By Peter Knudson and Katherine Conaway
The Digital Nomad Survival Guide features practical advice from personal experience, conversations with successful digital nomads, packing lists, sample budgets, app recommendations, website suggestions, and more.
This is the book we wish we had read a few years ago. While there is a lot of information available for people about how to travel or work remotely, it’s hard to know where to start and what will work best for you.
Whether you dream of freedom from your desk, are hoping to become a suitcase entrepreneur, or are simply excited to explore the world, you’ll find practical advice and helpful resources in our book.
The Digital Nomad Survival Guide will teach you:
How to determine your budget and what financial resources are most useful abroad
The best and worst places to visit as a digital nomad while you travel the world
How to find the best travel and housing options for your lifestyle
What pieces of technology you absolutely need and how to work from wherever
Where to find friends and how to avoid being lonely on the road
What should you pack for months on the road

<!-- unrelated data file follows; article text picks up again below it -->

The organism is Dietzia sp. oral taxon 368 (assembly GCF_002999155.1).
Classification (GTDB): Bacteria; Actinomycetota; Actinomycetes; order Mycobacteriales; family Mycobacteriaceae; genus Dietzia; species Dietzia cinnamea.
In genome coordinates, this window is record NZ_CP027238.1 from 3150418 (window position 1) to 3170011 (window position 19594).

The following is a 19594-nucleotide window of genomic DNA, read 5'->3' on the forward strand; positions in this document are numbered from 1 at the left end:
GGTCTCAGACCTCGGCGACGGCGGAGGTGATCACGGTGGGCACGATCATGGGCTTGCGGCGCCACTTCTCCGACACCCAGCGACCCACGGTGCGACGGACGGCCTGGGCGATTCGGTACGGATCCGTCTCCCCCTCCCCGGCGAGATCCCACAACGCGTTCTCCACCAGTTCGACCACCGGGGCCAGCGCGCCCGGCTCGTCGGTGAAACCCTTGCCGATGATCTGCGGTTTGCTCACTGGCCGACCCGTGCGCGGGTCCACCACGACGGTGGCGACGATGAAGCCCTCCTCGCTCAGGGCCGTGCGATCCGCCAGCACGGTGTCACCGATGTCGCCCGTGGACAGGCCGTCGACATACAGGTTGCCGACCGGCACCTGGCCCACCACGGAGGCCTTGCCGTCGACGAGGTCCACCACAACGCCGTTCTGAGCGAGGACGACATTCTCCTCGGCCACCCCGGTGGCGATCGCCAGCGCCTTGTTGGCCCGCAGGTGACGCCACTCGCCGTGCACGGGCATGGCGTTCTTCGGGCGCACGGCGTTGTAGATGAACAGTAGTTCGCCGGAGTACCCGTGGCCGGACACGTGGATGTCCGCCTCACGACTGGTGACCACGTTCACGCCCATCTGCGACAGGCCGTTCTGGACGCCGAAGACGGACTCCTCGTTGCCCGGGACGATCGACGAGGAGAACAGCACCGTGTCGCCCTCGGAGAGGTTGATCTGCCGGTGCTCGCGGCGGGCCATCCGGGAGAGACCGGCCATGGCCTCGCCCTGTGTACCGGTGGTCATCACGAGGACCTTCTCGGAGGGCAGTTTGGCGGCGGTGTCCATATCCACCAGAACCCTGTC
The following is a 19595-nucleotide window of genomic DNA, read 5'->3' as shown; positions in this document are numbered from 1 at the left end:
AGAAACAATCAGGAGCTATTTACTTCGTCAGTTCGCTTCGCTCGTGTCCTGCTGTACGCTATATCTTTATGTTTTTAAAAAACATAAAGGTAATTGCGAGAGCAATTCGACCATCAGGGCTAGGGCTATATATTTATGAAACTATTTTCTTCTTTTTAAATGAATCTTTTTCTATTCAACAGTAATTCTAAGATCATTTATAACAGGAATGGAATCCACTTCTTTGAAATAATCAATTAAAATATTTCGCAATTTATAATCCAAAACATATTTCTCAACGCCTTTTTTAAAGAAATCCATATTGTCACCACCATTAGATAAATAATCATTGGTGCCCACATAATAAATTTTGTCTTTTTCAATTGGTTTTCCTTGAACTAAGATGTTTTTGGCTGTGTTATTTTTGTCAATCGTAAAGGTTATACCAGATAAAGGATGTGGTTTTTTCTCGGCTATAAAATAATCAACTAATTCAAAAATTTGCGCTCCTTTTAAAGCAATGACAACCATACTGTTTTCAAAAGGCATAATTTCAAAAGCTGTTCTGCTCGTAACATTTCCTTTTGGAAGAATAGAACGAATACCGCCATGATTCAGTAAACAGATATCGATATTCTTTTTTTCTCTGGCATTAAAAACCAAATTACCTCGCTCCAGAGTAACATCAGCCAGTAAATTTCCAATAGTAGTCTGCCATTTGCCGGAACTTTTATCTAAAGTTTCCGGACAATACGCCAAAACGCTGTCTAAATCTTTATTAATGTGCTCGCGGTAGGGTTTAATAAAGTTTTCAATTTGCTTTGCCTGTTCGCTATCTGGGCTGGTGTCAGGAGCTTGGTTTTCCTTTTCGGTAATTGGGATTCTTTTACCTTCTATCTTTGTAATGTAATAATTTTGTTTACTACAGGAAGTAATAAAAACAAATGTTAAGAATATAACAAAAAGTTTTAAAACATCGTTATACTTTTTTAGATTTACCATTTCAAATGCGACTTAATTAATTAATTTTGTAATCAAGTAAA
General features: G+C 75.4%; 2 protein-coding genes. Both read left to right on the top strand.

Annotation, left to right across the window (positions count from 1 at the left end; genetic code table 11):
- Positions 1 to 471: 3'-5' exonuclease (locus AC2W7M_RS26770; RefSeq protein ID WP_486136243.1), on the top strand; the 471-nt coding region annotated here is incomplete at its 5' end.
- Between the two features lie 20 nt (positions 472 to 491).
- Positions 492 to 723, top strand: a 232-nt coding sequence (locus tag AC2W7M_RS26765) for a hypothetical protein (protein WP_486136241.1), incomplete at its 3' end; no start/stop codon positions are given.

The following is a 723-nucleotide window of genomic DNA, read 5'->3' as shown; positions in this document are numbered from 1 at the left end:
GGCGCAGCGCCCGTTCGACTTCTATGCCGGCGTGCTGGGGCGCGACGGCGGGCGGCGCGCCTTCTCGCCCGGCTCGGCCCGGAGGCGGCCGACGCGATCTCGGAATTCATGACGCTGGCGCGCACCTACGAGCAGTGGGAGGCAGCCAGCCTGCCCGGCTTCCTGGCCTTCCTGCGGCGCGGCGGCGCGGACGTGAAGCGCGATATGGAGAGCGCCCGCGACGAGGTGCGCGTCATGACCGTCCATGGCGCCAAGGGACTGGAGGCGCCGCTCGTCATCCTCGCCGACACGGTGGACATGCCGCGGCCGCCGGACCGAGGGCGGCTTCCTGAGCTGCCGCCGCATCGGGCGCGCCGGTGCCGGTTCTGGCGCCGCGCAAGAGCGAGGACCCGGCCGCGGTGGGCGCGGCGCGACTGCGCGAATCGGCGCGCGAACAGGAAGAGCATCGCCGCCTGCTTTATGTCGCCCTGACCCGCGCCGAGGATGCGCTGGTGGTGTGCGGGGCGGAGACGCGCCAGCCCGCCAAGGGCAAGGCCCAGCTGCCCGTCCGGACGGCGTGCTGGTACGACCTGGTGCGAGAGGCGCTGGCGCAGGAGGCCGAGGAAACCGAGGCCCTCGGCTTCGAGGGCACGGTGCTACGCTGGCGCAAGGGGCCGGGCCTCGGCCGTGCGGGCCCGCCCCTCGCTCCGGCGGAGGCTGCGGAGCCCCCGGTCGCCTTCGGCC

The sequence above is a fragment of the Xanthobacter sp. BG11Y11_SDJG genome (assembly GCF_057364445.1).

… and more.
Travel & Transportation
Jobs & Working
Packing & Possessions
Social & Relationships
In February 2016, I met Peter in Montevideo, Uruguay, as we were both members of Remote Year's second ever group, Battuta. I've been a digital nomad since June 2014, traveling full-time while working remotely as a freelance writer, consultant, and producer. He worked as a product manager and consultant for gaming companies in San Francisco.
With Remote Year, we traveled together to Uruguay, Argentina, Bolivia, Peru, the Czech Republic, Serbia, and Croatia. Peter then left the program and traveled on his own around SE Asia, visiting Bali, Thailand, and Vietnam. I remained on Remote Year, going to Kuala Lumpur, Koh Phangan, Phnom Penh, and Ho Chi Minh City.
In October 2016, when I was in Kuala Lumpur and Peter was in Bali, he reached out to ask me to collaborate on a new project: a book about how to become a digital nomad — a kind of survival guide for beginners.
He’d joined several digital nomad Facebook groups, a nomad Slack group, and worked in various coworking spaces. He kept seeing similar questions arise again and again, and while there are already countless blogs and even some books that address them, he felt that there was still an unmet need for a resource with real, practical advice.
Four months after our first call, just after the end of Remote Year, we published The Digital Nomad Survival Guide (available on Amazon Kindle and in print).
As project managers, both Peter and I are very organized, strategic people. Instead of aimlessly writing thousands of words, we defined the book parameters upfront, assigned each other tasks, gathered our content upfront, and created a style guide to ensure that the book was a cohesive whole.
After publishing, I wrote an in-depth case study about our process and have given several presentations about our approach to the book & how it enabled us to write and publish book in 3.5 months.